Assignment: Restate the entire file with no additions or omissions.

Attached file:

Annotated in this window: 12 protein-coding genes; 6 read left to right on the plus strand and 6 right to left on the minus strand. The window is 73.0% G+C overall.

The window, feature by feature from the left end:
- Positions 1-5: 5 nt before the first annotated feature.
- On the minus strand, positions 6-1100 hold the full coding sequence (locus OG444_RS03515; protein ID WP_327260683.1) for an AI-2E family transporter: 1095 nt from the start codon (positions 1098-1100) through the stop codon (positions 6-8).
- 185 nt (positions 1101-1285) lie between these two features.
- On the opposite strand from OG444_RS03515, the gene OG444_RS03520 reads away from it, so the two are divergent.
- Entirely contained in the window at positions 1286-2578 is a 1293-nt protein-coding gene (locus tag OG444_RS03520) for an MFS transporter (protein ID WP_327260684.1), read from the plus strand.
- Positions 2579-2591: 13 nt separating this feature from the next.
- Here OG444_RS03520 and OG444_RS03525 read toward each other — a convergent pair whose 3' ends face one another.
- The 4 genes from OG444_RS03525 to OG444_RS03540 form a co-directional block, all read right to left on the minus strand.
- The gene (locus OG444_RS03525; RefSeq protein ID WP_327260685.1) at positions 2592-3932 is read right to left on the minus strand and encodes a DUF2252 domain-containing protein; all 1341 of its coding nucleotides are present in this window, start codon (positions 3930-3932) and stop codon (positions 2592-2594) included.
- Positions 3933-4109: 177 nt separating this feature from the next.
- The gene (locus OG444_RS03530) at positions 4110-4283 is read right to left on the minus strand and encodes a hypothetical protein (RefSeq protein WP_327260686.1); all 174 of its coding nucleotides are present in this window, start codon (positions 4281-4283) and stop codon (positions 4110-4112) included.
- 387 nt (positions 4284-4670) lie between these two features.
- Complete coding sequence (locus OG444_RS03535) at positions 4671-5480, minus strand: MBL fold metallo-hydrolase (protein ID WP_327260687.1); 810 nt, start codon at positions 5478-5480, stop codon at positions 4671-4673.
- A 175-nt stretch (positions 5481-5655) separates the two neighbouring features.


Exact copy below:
Annotated in this window: 12 protein-coding genes; 6 read left to right on the plus strand and 6 right to left on the minus strand. The window is 73.0% G+C overall.

The window, feature by feature from the left end:
- Positions 1-5: 5 nt before the first annotated feature.
- On the minus strand, positions 6-1100 hold the full coding sequence (locus OG444_RS03515; protein ID WP_327260683.1) for an AI-2E family transporter: 1095 nt from the start codon (positions 1098-1100) through the stop codon (positions 6-8).
- 185 nt (positions 1101-1285) lie between these two features.
- On the opposite strand from OG444_RS03515, the gene OG444_RS03520 reads away from it, so the two are divergent.
- Entirely contained in the window at positions 1286-2578 is a 1293-nt protein-coding gene (locus tag OG444_RS03520) for an MFS transporter (protein ID WP_327260684.1), read from the plus strand.
- Positions 2579-2591: 13 nt separating this feature from the next.
- Here OG444_RS03520 and OG444_RS03525 read toward each other — a convergent pair whose 3' ends face one another.
- The 4 genes from OG444_RS03525 to OG444_RS03540 form a co-directional block, all read right to left on the minus strand.
- The gene (locus OG444_RS03525; RefSeq protein ID WP_327260685.1) at positions 2592-3932 is read right to left on the minus strand and encodes a DUF2252 domain-containing protein; all 1341 of its coding nucleotides are present in this window, start codon (positions 3930-3932) and stop codon (positions 2592-2594) included.
- Positions 3933-4109: 177 nt separating this feature from the next.
- The gene (locus OG444_RS03530) at positions 4110-4283 is read right to left on the minus strand and encodes a hypothetical protein (RefSeq protein WP_327260686.1); all 174 of its coding nucleotides are present in this window, start codon (positions 4281-4283) and stop codon (positions 4110-4112) included.
- 387 nt (positions 4284-4670) lie between these two features.
- Complete coding sequence (locus OG444_RS03535) at positions 4671-5480, minus strand: MBL fold metallo-hydrolase (protein ID WP_327260687.1); 810 nt, start codon at positions 5478-5480, stop codon at positions 4671-4673.
- A 175-nt stretch (positions 5481-5655) separates the two neighbouring features.